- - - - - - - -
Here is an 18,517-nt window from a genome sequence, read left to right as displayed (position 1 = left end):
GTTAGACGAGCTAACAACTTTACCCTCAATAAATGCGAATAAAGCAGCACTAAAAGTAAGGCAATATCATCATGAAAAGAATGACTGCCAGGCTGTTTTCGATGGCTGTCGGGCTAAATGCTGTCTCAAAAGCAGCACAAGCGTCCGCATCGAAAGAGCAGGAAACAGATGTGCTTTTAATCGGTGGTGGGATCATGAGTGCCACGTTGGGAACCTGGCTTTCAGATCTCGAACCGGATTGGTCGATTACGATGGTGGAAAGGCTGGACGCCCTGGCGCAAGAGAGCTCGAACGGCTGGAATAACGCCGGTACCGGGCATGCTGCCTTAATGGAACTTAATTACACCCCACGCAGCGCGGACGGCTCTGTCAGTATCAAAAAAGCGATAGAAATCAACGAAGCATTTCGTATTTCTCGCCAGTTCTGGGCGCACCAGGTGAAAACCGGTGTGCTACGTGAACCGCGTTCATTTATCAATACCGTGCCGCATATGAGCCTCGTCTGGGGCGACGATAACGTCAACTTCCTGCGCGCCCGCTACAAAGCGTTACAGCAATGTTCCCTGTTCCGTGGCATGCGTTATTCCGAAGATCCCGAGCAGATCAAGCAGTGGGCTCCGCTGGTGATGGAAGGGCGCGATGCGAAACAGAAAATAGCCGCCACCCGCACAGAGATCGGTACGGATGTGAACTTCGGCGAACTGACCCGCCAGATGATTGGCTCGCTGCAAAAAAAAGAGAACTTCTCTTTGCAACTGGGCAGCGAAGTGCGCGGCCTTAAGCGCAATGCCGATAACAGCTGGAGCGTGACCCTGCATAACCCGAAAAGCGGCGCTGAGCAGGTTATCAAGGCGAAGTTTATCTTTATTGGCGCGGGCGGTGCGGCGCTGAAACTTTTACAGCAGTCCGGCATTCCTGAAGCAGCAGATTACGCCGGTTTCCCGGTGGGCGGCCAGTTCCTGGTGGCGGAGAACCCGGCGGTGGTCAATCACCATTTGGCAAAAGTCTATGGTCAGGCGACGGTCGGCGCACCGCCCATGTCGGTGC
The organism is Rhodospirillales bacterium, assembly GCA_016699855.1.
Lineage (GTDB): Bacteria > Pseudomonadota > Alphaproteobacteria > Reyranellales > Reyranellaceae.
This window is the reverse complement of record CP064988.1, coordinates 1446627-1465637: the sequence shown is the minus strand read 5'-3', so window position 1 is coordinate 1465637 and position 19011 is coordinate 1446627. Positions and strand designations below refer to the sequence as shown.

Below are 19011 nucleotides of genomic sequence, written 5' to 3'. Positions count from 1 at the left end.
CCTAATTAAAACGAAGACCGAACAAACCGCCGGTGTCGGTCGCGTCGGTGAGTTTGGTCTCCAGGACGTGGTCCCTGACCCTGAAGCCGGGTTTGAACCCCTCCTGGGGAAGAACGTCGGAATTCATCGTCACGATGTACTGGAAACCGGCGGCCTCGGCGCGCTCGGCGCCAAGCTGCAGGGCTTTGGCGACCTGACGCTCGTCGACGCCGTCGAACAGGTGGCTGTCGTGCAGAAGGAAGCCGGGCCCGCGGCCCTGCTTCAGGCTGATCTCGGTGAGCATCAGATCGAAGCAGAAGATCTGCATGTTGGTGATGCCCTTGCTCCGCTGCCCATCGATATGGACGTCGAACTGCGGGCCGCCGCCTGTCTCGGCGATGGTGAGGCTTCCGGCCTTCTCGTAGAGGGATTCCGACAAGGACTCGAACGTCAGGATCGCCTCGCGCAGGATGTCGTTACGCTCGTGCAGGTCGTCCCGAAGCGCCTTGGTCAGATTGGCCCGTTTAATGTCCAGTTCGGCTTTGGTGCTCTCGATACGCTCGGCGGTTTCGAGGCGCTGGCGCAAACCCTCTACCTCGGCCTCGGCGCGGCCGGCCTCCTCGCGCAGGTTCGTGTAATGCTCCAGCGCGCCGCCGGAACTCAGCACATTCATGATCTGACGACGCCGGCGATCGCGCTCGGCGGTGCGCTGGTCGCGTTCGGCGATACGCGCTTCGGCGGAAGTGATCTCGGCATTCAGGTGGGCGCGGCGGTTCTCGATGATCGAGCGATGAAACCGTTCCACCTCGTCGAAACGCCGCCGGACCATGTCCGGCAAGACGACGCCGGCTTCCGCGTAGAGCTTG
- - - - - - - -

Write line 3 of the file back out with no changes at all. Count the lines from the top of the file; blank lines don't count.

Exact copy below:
The organism is Rhodospirillales bacterium, assembly GCA_016699855.1.